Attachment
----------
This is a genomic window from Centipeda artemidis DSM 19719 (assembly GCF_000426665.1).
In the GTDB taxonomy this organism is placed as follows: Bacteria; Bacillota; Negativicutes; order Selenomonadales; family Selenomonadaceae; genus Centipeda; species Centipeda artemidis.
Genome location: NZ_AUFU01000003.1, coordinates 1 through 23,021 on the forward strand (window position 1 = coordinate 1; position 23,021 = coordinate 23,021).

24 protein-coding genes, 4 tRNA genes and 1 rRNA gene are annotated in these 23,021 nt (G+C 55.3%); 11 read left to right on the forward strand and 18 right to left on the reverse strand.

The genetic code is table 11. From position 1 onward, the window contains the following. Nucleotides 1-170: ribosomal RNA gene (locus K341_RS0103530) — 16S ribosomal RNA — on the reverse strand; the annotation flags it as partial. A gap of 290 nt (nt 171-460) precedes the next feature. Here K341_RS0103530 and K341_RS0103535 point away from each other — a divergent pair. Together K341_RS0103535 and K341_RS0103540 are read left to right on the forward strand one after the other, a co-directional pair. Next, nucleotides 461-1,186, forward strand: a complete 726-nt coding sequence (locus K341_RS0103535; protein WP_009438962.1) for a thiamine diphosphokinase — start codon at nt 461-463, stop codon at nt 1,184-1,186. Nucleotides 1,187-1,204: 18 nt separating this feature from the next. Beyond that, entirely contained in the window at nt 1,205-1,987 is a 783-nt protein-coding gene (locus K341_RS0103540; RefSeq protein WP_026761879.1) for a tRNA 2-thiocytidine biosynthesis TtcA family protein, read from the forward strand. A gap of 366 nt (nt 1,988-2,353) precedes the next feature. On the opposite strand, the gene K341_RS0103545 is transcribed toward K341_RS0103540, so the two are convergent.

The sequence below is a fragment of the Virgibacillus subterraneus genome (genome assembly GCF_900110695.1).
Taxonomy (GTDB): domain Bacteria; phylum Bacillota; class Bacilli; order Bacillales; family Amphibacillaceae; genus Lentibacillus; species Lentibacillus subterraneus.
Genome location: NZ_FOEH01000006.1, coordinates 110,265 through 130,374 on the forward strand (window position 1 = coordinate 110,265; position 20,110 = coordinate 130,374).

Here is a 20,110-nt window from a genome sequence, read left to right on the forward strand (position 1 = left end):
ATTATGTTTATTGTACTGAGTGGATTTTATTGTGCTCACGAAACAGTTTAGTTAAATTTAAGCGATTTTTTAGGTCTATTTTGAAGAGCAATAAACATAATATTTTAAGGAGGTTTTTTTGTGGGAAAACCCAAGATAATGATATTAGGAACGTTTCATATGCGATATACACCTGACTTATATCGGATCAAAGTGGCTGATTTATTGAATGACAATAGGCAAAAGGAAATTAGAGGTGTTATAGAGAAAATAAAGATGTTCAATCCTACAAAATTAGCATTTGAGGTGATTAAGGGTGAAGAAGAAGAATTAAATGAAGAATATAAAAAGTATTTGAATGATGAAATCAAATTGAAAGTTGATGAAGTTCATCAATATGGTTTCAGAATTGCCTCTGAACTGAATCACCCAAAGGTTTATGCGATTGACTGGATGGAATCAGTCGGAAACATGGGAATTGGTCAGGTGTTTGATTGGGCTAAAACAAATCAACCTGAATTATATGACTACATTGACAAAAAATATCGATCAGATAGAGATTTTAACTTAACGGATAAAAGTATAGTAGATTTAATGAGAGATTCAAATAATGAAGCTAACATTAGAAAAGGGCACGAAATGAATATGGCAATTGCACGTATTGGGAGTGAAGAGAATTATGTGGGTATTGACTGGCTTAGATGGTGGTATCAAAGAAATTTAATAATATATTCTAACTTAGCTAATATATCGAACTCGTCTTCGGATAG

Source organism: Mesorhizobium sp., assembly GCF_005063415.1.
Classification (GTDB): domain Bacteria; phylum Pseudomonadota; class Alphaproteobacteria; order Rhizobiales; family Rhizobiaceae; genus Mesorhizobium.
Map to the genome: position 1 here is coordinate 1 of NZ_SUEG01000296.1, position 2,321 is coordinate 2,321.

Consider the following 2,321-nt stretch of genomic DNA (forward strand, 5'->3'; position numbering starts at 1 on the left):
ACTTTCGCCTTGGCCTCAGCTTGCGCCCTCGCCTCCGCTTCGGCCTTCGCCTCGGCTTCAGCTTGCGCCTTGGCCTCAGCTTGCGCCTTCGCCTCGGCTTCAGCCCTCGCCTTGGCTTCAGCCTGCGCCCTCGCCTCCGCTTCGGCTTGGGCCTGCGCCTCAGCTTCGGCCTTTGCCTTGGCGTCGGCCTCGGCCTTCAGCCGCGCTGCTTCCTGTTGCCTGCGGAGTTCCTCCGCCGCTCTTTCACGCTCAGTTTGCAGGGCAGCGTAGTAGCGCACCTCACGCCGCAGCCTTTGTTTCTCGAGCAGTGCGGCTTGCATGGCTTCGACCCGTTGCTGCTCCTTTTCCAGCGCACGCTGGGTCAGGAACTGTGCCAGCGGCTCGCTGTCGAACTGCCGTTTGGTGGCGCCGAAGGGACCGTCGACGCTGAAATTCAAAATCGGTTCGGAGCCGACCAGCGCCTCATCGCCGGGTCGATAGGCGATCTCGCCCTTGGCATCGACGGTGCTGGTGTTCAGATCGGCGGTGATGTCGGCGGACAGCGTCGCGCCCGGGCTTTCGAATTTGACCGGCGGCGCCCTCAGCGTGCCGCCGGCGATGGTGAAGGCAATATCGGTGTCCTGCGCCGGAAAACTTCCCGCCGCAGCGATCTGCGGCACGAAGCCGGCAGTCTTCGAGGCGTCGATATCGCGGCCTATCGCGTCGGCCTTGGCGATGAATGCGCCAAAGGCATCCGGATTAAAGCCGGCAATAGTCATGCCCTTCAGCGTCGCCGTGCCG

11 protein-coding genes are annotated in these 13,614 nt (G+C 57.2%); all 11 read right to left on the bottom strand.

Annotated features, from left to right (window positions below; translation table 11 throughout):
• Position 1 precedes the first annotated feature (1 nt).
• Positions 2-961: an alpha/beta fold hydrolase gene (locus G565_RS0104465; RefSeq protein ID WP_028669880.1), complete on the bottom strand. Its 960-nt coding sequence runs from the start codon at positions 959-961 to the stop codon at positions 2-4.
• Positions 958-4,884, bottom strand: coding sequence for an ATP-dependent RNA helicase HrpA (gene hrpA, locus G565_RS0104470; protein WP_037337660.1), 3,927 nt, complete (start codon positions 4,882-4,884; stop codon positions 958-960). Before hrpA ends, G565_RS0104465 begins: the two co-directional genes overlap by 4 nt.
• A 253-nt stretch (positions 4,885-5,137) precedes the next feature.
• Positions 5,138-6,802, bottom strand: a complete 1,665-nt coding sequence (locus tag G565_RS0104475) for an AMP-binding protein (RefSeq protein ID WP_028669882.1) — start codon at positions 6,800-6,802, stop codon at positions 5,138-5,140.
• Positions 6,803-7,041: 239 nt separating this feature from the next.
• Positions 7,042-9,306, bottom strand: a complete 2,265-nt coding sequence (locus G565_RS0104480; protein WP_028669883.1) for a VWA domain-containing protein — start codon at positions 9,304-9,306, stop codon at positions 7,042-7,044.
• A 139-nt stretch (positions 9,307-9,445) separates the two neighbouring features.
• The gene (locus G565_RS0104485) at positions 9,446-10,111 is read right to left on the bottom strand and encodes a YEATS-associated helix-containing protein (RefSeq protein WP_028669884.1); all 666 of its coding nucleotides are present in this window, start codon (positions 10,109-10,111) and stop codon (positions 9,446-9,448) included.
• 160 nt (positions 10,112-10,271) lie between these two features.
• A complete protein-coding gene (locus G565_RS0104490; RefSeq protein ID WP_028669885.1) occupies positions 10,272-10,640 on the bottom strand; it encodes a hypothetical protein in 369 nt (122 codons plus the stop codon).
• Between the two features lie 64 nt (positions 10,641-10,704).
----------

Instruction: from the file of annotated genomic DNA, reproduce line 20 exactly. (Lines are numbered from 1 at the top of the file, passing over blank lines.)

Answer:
• Positions 958-4,884, bottom strand: coding sequence for an ATP-dependent RNA helicase HrpA (gene hrpA, locus G565_RS0104470; protein WP_037337660.1), 3,927 nt, complete (start codon positions 4,882-4,884; stop codon positions 958-960). Before hrpA ends, G565_RS0104465 begins: the two co-directional genes overlap by 4 nt.